to plant in the clearings now being effected in the island woods. He recruited also a gang of Arawak Indians, who entered voluntarily into a twoyears' contract on the understanding that they were to be repatriated at the end of that time. Going back with these valuable aids to the colony, he found it prospering without a hitch, the additional men and supplies arriving from home soon after his return. John Powell the younger, whom he had left in charge, was evidently proving himself a capable governor, and so, having founded a settlement with less suffering and loss of life than had yet accompanied any such undertaking, the elder Powells returned to England before the close of 1627. On the way home they took two Portuguese sugar ships from Brazil, worth nearly £10,000, a sum about equal to the total outlay of the syndicate up to that point. Barbados seemed to have been born under a fortunate star.

But now a cloud was arising, portending ruin not for the colony, but for its founders. In 1624, as has been mentioned, Thomas Warner had made an English settlement at St Christopher, and the elder John Powell had touched there in the following year on his way home from his discovery of Barbados. Powell and his men had talked about their new island, and a sinister design had taken shape in Warner's mind. Warner was a man who planned empire on the great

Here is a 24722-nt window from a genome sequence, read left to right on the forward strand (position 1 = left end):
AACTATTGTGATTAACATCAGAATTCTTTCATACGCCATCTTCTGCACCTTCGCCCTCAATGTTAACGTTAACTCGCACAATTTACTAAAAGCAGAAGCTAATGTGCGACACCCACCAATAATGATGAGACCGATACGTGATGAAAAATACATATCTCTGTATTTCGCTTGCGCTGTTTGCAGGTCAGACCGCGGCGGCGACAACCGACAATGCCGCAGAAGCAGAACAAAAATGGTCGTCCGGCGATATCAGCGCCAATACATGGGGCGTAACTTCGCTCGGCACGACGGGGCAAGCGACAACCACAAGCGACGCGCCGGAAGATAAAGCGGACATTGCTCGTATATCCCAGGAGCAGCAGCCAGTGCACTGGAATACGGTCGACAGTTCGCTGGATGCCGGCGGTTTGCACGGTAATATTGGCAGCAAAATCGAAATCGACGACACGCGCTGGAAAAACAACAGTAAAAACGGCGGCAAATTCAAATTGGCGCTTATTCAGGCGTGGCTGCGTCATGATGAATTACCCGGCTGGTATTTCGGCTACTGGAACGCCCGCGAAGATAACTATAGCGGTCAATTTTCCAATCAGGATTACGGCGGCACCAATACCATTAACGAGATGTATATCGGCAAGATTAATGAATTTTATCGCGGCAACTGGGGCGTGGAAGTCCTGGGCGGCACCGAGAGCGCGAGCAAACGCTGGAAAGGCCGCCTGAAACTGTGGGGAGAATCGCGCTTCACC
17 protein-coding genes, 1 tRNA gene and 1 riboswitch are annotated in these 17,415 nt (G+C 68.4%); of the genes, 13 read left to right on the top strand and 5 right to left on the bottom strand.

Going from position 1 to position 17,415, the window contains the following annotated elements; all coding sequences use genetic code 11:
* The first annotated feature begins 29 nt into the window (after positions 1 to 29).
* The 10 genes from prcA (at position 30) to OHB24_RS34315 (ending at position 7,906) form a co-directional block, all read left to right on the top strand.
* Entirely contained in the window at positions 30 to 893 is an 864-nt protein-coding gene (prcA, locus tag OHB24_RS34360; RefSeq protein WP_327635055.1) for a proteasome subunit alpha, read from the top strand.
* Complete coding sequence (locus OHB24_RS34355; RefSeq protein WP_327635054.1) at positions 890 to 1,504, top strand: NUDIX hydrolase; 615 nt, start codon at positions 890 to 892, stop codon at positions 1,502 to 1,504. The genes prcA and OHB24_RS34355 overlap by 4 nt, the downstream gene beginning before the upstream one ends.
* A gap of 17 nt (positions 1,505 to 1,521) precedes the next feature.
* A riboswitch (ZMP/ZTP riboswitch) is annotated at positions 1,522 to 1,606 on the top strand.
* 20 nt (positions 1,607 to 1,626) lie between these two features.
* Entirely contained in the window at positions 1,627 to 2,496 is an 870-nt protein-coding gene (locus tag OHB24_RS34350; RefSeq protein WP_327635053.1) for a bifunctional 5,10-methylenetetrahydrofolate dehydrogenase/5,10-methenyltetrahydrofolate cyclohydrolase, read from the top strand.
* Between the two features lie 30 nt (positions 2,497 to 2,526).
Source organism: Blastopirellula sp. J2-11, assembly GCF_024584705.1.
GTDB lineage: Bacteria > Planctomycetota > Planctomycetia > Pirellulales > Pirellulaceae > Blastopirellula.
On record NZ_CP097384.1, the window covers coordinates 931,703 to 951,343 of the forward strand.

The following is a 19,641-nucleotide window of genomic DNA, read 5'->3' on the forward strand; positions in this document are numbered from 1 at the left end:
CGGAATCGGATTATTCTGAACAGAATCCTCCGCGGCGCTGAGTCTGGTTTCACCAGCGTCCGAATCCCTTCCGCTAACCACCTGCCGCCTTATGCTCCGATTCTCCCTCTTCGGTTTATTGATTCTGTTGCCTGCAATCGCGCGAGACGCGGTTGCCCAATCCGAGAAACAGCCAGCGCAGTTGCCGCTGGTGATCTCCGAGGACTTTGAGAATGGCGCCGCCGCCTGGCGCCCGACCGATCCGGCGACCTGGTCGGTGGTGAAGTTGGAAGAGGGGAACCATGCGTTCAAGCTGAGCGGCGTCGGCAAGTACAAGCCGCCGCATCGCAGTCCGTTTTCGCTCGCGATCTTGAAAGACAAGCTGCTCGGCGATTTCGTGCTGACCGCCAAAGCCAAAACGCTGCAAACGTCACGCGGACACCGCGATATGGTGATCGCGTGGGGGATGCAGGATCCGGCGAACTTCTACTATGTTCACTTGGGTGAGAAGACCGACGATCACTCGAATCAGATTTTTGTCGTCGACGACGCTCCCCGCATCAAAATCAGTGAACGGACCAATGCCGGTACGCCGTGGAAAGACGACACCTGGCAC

scale, a Cecil Rhodes of the seventeenth century, and he was by no means content with the single island of St Christopher, to which he had already been obliged to admit French pioneers on equal terms with his own few colonists. In the late summer of 1625 he was back in England seeking Government recognition for his schemes. From the new king, Charles I., he obtained a commission under the Great Seal, making him governor of four islands-St Christopher, Nevis, Montserrat, and one by him called Barbados. The first he had already colonised, Nevis and Montserrat were closely adjacent to it, and Barbuda, a barren and waterless place, lay not far distant. No other English projector had yet shown any interest in this Leeward group, and it was therefore quite reasonable for Warner to stake his claim in the manner implied by his commission. The spelling of all these island names was obtained from Spanish charts, and showed considerable variations in its English renderings: Nevis was often given as Mevis, Montserrat as Moncerate, and 'Barbados," to all but Thomas Warner, meant what we call Barbuda, well within his own sphere of operations. So thought the Courteen syndicate, who anticipated no trouble from Warner's proceedings, their own Barbados lying nearly four hundred miles away to the south-east.

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Warner's commission gave